Home HRAirline Industry Fresh turbulence ahead for airlines as travel chaos continues

Fresh turbulence ahead for airlines as travel chaos continues

by admin
Susannah Streeter

6 April 2022 – Since the start of 2021 airline shares have fallen back amid ongoing disruption:

  • Wizz Air down 40%,
    Ryanair down 17%,
    International Consolidated Airlines Group down 14%
    American Airlines down 10%,
    Quantas down 2%.

Brent crude hovers around $101 a barrel and is up 27% since the start of 2021

Susannah Streeter, senior investment and markets analyst, Hargreaves Lansdown
 
‘’Flight chaos is spreading around the world, as the school holiday rush intensifies, amid severe staff shortages and technology failures. Sydney Airport is the latest to be hit by disruption, with queues snaking out of terminals and huge delays. Fresh cancellations are hitting departure boards in the UK, with EasyJet and British Airways flights from Gatwick and Heathrow among the worst affected. After days of chaos in Florida, as flights for Spring-breakers were disrupted by storms and IT glitches, travellers on the East coast of the US now face major disruption, partly due to more adverse weather.

There had been high hopes that the sustained period of turbulence was behind the airlines and they would now be on a smoother recovery trajectory. But it’s feared this latest chaos will knock confidence, at a time when airlines are really relying on the relaxation of covid restrictions and pent-up demand to boost bookings, in the months to come. Already this year, the industry has been hit by the Omicron variant, and then the invasion of Ukraine has brought yet another blow to sentiment. Instead of taking off, share prices of major airline groups have dived since the start of the year, with Wizz Air plummeting 40%, Ryanair dropping 17%, International Consolidated Airlines Group down 14%, American Airlines falling 10%, and Quantas dipping by 2%.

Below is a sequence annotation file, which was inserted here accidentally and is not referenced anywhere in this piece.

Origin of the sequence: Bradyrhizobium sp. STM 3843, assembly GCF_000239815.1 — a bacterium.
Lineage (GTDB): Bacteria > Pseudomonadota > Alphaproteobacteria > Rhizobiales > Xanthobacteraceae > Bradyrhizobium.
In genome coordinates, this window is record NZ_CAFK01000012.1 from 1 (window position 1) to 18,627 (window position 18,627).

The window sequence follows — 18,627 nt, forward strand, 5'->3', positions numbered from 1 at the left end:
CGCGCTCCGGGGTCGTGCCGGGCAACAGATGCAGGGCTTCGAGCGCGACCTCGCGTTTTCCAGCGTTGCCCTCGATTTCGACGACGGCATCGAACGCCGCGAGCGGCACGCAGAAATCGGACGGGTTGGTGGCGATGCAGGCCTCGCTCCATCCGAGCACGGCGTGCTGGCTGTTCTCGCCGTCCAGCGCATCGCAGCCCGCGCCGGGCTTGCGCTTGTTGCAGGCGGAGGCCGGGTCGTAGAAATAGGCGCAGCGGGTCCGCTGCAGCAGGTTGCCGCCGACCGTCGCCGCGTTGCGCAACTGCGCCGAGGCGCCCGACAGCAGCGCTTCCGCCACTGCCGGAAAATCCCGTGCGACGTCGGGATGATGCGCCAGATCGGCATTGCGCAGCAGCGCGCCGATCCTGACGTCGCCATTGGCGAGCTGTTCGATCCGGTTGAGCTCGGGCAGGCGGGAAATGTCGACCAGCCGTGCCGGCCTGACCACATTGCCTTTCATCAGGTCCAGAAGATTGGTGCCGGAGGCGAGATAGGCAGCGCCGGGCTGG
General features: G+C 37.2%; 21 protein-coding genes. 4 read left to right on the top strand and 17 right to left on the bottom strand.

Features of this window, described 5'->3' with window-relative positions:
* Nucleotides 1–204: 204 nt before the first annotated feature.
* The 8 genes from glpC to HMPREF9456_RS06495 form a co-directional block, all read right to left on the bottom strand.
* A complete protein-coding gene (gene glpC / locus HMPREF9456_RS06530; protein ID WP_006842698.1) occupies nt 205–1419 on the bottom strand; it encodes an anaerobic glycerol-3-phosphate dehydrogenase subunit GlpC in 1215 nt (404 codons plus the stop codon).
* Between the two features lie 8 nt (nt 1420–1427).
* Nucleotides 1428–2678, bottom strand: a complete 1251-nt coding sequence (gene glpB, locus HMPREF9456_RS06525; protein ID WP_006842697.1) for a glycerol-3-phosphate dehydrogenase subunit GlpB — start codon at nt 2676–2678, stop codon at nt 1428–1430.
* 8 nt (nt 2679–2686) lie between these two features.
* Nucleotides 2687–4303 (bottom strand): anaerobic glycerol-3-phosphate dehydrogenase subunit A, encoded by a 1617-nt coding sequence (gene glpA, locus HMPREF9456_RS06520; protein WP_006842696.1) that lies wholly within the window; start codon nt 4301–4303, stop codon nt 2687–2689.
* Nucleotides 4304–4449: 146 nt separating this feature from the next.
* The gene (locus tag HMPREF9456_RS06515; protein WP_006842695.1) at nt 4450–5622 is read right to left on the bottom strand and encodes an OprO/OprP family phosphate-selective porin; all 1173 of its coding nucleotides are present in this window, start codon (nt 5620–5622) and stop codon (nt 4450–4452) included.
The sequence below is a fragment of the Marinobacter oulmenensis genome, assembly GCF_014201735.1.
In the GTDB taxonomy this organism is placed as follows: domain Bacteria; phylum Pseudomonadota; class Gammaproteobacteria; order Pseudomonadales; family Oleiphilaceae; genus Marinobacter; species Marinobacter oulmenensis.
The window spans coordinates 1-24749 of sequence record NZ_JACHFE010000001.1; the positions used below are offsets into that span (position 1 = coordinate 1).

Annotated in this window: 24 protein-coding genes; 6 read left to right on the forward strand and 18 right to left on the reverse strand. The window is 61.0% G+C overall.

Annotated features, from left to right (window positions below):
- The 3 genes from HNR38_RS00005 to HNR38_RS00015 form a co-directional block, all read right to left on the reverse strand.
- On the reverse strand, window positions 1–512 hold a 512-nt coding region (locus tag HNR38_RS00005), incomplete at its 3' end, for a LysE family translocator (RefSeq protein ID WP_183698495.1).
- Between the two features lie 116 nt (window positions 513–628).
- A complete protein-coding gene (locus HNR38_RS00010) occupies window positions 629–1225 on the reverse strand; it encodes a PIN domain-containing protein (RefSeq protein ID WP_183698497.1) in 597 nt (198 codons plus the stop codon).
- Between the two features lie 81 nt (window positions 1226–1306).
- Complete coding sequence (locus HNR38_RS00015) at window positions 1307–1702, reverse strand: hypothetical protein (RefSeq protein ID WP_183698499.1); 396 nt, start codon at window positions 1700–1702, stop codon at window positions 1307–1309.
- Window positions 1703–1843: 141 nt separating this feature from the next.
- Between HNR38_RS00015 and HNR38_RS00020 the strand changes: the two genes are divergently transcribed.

There will be relief that the oil price has dipped back to around three-week lows, as the soaring cost of aviation fuel has been yet another headache for airlines, particularly those unhedged on fuel. But with Brent hovering around $101 a barrel, it still marks a 27% increase since the start of the year.

Some airlines and airport operators have pushed the blame for the travel chaos onto travellers, claiming delays at airports are because many passengers are unaccustomed to rules having been grounded for so long during the pandemic. Others say high levels of covid absence are the cause. But it’s clear that the underlying issue for some is the structural labour shortage faced by companies that have laid off so many staff during the crisis, they are struggling to lure them back into an industry where unsociable hours are the norm, at a time when rival sectors are dangling lucrative job offers. 

For now, Ryanair appears to have escaped the worst of the disruption, but there are warnings that turbulence could also hit the company in the months to come. Many pilots were forced to take steep pay cuts and now, with international airlines intensifying recruitment drives, the fight for talent is likely to become even more intense. Ryanair is also facing the potential repercussions of an employment tribunal, brought by a former pilot who flew for the company over his self-employed status, this week. 

The judge ruled Jason Lutz was a crew member and worker for the agency MCG aviation, and not self-employed as had been argued by the company. It means the former pilot should also have been considered an agency worker by Ryanair, the company he flew aircraft for, and be entitled to the same basic working and employment conditions as directly employed pilots. This ruling could have significant implications for other pilots who fly under self-employment contracts and add to the labour problems which risk mounting up for the airline.’’

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